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Early Puberty: How It Could Affect a Child's Health

9:22 AM, Nov 16, 2010   |    comments
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Columbia, SC (WLTX) -- Puberty can be an awkward time in any child's life, but early puberty is even more challenging. Imagine going through those changes before anyone else understands them.

For Reggie Richardson, it is important to keep his priorities straight.

"Play basketball, play baseball, watch TV, [and] play my game," Reggie said.

He is in fifth grade, after all, and acts like any other kid his age.

But Reggie's mother, Altheal Richardson, noticed differences.

"He's developing up real fast, but he still has that mind set of a child," Altheal said."First grade, kindergarten, first grade, he started developing the hair and I was like 'no, something's not right'."

Reggie's body launched him into early puberty.

"At that age, there's no, no 6-year-old should be having hair, like that," Altheal said.  "I couldn't figure out why this was going on with him and I was wondering if I was doing something wrong or was it something hormonal going on with him, I really didn't know what to think about it."

Reggie's mother decided to take him to Pediatric Endocrinologist, Dr. Malaka Jackson.

"I think if a parent were noticing early signs of puberty, I would definitely bring it up to the primary care provider," Jackson said.

She said any sign of puberty in a girl under the age of eight and a boy under the age of nine is considered premature, but you need to look for the signals.

"For girls the first sign of puberty is breast development and for boys it's that the testicles enlarge," Jackson said.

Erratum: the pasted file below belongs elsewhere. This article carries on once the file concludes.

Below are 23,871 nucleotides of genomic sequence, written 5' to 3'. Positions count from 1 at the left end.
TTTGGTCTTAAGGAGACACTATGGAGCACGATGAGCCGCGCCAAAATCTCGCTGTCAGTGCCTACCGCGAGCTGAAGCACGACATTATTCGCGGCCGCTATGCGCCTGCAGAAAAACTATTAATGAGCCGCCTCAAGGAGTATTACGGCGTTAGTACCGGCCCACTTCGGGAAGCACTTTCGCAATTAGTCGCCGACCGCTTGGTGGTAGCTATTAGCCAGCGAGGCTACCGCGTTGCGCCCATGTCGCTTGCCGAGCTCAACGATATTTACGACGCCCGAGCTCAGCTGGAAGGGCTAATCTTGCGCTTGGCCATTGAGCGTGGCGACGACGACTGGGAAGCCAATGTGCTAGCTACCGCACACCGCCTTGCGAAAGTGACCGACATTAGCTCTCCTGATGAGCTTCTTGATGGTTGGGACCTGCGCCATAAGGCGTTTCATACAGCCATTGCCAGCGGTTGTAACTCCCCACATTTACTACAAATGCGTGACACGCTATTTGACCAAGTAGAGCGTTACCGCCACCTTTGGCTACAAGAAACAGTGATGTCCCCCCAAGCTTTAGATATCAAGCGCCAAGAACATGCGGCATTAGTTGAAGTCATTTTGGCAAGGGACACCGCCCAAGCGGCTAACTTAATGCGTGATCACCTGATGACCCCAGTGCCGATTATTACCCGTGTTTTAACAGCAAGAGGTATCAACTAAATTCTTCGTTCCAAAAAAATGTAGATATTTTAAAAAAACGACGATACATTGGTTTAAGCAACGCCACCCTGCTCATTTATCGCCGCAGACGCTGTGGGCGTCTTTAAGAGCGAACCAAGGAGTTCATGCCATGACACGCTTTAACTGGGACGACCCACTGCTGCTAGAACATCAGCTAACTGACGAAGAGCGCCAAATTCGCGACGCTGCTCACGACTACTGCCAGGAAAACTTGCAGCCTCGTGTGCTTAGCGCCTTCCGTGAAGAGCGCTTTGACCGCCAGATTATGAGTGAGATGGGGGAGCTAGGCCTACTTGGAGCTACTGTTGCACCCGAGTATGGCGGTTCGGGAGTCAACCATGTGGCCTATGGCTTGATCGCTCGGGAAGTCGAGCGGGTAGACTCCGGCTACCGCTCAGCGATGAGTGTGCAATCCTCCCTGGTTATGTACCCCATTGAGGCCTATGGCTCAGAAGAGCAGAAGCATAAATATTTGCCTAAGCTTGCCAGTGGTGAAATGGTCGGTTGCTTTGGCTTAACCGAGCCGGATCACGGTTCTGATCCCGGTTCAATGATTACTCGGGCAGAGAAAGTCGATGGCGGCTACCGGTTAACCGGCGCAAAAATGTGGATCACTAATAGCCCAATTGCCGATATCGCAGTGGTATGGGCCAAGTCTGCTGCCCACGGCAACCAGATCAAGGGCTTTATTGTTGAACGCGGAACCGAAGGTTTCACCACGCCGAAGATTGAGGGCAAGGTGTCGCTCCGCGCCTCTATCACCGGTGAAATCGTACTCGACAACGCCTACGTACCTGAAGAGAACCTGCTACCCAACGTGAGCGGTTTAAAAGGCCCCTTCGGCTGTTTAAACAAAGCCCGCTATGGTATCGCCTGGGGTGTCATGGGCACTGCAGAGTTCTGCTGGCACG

You could also notice pubic hair, underarm odor, acne, or vaginal discharge.

"For some families it's not a concern because they feel this is what was meant to be for their child and they don't want to intervene," Jackson explained.

But the causes of early puberty can be worrisome.

"We are worried obviously if there is a tumor or some sort of disorder either in the pituitary gland, the hypothalamus meaning the brain or the adrenal glands, we worry about that," Jackson said.

Some cases seem to have no concrete cause.

"Fortunately, there was no tumor as a cause for early development and his adrenal glands seem to be working just fine so he has what we would consider to be idiopathic, where we don't know why his body is sending the signals," Jackson said.

Jackson explained that left alone, early puberty can force kids to grow faster earlier, but not grow for as long as they should, ultimately stunting their overall growth. It can also be painful emotionally.

"Being different from their peers, here you have a child who's in second grade who looks like they should be sixth, seventh, eighth, ninth grade, but they're really in second grade and how do they interact with their peers, how do their peers treat them?" Jackson asked.

"With him developing fast, you know you got these teenagers out here that's looking at him that he's developing, thinking that 'okay, this is not a 10-year-old child, this is a teenager' and it's frightening," Altheal said.

With medication, Reggie's development has slowed and he is still enjoying being just a kid.

"It's fun, I like being a 10-year-old and I don't want to be an old person," Reggie said.

If you notice any signs of premature development in your children, please consult your primary care physician. Do not be alarmed, there is help available. 

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